OCR Interpretation


The day book. (Chicago, Ill.) 1911-1917, July 17, 1913, Image 4

Image and text provided by University of Illinois at Urbana-Champaign Library, Urbana, IL

Persistent link: http://chroniclingamerica.loc.gov/lccn/sn83045487/1913-07-17/ed-1/seq-4/

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to do with it! The Day Book had
better be careful! I won't talk to "
And Chicago's indictment attorney,
the gentleman who "handles" the
grand juries, reached his private of
fice, shot inside, and slammed the
door viciously.
o o
CRISPELL MURDER TO REMAIN
MYSTERY JOHNS RELEASED
Wilkesbarre, Pa., July 17. Her
bert Johns, who was charged with
the murder of Alice Crispell, found
drowned in Harveys Lake, July 7,
was released by Judge H. A. Fuller
because of insufficient evidence to
connect him with the case.
Johns was the acknowledged lover
of the girl and was the last person
seen with her on the night of the
Fourth of July. Three days later her
body was found in the lake.
Johns denied all knowledge of how
the girl lost her life and was exon
erated by the coroner's jury. The
following night, however, he was
given a hearing by a justice of the
peace, who held Johns without bail
to await the action of the grand jury.
The girl's father pitifully told of
her taste of cafe life which had seem
ed to change the girl.
"She was not bad," he said, brok
enly, "just wilful and weak. She had
never been in a city larger than Wil-.
kesbarre, and New York was to her
like a dream. I notice the change
that came over her after she remark
ed one night last spring that she
would love to see Broadway and the
lights.
"She had visited the cafes in Wil
kesbarre and it had opened her eyes
to a world apart from that in which
she was born and reared. The call
of the white lights had reached her.
"Yes, she became different. She
used to stay out late at night and
sometimes she didn't come home at
all.
"One night, when she had been
away twenty-four hours, I tried to
talk to her, but she listened indiffer
ently. I took my gun from the shelf ,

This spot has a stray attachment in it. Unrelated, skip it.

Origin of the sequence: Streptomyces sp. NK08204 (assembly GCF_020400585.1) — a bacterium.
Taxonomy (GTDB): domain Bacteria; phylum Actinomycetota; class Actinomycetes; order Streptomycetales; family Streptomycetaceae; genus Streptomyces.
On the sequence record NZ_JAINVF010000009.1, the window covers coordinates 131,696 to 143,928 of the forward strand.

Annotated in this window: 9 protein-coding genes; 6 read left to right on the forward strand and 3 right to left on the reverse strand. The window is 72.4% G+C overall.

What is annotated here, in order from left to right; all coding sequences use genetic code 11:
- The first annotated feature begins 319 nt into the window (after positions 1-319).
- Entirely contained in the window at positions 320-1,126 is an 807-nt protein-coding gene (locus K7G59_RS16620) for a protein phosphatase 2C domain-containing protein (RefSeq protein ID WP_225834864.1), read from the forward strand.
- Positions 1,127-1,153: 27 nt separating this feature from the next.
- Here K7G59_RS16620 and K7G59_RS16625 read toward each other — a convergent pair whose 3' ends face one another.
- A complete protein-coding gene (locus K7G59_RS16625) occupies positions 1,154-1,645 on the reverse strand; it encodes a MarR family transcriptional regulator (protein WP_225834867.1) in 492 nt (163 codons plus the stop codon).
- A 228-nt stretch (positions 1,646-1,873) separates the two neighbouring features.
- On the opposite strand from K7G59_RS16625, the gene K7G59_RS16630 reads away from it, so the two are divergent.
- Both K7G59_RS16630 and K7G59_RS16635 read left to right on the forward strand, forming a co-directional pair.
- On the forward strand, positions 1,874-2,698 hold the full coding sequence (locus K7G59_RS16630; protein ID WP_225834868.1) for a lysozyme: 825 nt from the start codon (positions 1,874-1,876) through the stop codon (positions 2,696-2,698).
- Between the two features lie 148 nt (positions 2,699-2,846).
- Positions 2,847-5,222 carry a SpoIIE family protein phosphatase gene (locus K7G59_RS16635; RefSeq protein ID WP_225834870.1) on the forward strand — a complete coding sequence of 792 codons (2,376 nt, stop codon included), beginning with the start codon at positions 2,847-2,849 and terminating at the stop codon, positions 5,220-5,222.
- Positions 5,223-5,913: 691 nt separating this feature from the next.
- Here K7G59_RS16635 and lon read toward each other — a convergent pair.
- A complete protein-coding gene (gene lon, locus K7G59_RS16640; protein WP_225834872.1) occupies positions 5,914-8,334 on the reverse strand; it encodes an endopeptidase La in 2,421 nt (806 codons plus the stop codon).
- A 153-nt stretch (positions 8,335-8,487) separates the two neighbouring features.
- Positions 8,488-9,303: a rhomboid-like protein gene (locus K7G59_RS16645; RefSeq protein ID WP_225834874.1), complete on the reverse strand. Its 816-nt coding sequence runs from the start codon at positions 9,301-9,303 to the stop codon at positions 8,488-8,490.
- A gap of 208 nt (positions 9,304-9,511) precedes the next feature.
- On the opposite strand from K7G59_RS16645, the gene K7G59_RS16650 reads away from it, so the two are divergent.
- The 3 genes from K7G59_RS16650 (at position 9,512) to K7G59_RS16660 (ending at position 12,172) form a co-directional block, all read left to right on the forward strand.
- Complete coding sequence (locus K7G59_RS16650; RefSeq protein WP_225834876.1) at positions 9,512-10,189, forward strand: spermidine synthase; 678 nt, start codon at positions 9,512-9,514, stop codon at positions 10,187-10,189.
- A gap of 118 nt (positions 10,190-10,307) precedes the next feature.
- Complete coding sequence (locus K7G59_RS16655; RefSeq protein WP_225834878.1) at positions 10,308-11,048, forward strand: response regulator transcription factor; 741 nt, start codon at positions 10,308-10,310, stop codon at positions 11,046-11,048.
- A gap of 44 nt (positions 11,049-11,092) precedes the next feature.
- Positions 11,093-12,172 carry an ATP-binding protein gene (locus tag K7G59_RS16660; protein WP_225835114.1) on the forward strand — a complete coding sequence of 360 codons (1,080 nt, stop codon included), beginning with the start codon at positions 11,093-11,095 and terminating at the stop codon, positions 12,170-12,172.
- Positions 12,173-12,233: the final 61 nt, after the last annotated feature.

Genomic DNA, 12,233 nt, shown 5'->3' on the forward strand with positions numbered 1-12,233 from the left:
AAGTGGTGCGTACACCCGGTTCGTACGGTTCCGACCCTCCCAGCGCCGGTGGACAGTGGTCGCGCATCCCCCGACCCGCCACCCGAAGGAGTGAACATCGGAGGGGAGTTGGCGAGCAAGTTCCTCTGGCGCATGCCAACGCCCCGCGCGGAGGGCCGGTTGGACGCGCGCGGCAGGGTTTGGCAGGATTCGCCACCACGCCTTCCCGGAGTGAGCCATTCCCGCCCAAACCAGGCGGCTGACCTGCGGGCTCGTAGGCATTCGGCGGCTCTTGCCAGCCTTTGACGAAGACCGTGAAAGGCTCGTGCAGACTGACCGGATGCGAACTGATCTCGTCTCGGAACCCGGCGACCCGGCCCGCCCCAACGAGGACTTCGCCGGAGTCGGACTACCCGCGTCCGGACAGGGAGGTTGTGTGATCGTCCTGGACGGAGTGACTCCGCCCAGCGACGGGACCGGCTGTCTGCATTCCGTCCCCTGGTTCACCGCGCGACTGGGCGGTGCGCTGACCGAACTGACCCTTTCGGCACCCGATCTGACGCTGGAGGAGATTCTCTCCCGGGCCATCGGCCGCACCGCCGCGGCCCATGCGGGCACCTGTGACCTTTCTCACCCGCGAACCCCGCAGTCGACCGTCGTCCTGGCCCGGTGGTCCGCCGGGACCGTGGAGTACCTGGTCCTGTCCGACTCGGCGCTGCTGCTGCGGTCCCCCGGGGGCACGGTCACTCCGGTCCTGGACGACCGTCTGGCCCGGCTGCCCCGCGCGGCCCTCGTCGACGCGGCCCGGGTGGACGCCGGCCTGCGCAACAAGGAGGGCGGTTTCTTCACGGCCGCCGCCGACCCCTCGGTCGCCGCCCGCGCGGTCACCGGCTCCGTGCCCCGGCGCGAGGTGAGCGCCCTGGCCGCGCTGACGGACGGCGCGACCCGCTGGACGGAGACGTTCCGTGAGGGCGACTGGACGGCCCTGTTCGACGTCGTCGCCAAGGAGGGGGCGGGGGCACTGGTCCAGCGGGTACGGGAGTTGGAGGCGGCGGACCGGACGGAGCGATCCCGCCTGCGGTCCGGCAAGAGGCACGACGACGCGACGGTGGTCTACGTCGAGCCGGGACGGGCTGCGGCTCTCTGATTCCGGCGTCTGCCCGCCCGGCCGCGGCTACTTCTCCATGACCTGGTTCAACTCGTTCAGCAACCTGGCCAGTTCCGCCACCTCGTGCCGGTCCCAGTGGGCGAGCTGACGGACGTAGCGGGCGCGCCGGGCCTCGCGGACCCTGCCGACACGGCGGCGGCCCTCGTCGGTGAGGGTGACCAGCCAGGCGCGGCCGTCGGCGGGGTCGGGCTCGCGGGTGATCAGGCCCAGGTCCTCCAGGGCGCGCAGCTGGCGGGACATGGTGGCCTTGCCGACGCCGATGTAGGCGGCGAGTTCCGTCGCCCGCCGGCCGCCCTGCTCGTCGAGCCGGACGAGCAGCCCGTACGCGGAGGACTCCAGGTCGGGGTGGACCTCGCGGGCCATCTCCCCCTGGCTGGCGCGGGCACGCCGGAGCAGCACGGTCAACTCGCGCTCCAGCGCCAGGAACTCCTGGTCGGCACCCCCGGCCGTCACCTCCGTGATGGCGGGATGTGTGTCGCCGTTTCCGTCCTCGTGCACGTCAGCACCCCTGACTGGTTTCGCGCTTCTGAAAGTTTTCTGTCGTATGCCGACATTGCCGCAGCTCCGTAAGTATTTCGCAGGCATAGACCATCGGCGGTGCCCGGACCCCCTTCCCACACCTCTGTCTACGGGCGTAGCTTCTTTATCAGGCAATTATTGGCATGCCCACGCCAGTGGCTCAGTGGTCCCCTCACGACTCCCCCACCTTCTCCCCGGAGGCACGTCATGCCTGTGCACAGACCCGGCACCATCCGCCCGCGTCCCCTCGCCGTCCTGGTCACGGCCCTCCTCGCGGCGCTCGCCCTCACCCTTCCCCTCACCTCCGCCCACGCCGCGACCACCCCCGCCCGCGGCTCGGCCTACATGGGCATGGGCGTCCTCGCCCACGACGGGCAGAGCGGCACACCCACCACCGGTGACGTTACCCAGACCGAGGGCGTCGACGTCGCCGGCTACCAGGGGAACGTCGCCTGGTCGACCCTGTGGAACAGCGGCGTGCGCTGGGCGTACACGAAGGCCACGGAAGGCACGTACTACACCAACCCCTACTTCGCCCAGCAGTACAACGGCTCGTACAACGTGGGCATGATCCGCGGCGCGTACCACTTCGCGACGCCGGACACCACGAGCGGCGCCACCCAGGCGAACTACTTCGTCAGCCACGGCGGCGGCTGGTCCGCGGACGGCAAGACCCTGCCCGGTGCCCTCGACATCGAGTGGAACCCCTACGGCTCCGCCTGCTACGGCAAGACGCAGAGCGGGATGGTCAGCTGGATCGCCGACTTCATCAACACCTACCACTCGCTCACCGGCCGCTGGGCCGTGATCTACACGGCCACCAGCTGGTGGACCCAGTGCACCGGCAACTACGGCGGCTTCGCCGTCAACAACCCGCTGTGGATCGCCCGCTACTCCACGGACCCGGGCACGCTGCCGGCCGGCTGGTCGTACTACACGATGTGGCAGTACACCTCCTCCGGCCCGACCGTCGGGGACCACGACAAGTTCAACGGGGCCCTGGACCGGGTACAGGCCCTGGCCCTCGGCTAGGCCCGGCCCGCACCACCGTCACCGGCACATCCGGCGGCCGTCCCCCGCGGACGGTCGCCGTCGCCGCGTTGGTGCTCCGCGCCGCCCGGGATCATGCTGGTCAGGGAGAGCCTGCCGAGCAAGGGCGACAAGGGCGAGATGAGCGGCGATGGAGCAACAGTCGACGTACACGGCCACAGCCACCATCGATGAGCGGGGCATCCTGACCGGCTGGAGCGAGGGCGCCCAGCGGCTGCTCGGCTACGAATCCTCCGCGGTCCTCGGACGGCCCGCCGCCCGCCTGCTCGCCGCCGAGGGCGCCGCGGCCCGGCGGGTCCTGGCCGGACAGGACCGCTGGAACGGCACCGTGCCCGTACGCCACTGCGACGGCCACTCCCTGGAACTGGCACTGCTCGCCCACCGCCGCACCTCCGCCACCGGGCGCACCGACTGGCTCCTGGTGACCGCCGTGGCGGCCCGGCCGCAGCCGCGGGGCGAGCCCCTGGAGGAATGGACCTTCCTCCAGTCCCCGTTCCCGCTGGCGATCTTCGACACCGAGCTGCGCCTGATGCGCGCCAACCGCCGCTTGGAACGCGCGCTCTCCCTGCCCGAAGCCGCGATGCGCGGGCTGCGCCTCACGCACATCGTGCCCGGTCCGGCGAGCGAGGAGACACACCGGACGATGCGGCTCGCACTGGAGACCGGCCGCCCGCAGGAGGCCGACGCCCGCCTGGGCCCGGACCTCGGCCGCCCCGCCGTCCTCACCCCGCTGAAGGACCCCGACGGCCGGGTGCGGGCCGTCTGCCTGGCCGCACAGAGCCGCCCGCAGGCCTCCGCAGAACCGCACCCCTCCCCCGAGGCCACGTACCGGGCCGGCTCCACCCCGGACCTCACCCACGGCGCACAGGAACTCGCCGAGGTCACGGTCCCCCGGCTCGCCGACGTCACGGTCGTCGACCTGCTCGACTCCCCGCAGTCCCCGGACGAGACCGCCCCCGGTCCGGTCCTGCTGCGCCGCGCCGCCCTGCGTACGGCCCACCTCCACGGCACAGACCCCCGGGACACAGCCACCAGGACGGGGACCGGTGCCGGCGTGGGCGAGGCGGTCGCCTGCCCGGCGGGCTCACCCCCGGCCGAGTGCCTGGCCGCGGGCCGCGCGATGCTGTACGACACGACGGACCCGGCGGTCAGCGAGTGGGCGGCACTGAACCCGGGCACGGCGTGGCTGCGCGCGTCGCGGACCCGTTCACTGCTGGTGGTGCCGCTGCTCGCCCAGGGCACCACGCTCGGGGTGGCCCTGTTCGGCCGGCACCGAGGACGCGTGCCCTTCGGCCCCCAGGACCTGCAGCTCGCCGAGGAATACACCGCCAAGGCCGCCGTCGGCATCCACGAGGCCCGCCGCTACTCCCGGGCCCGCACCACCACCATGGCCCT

and pointed it at her. 'It would bfr
better that the bullet in this gun
should pierce your heart than that
you should sell your soul to the devil,'
I told her.
"I did not threaten to shoot Mur
der was not in my heart and the gun
was not loaded, but I was trying to
impress the value of her life and soul
upon her.
"Every night since her body was
found I pray for the soul of my little
girl," he finished. "I believe God has
taken her to His side where the wick
ed cease from troubling and the
weary are at rest."
The mystery will probably never
be solved. Every clue has been ex
hausted and the police are utterly at
sea. That it was a murder they are
confident, but there is no concrete
evidence as to how Miss Crispell got
into the lake where death was caused
by drowning.
Johns, released after nine days in
jail, says he believes the girl was
murdered, but is at a loss to say by
whom or why.
He says he is "going to give up
the white lights and join a church,"
and seemed much more concerned
over his own future than about the
death of his sweetheart.
o o
DISSECTORS GET BODY
Medical dissectors today won a
four-day fight for the body of Mrs.
Mary Schultz, who drank carbolic
acid two hours after the body of her
daughter, Mary, was dragged from
the lake.
Neighbors of the two women, who
lived at 37 S. Halsted street, raised
money to pay for the burial of the
girl, but refused to interest them
selves in the mother.-
o o :
"What kind of a career have you
mapped out for your boy, Josh?"
"I'm going to make a lawyer of him,"
answered Farmer Wheatley. "He's
got an unconquerable fancy for
'tendin' to other folks' business, an'
he might as well git paid for it"

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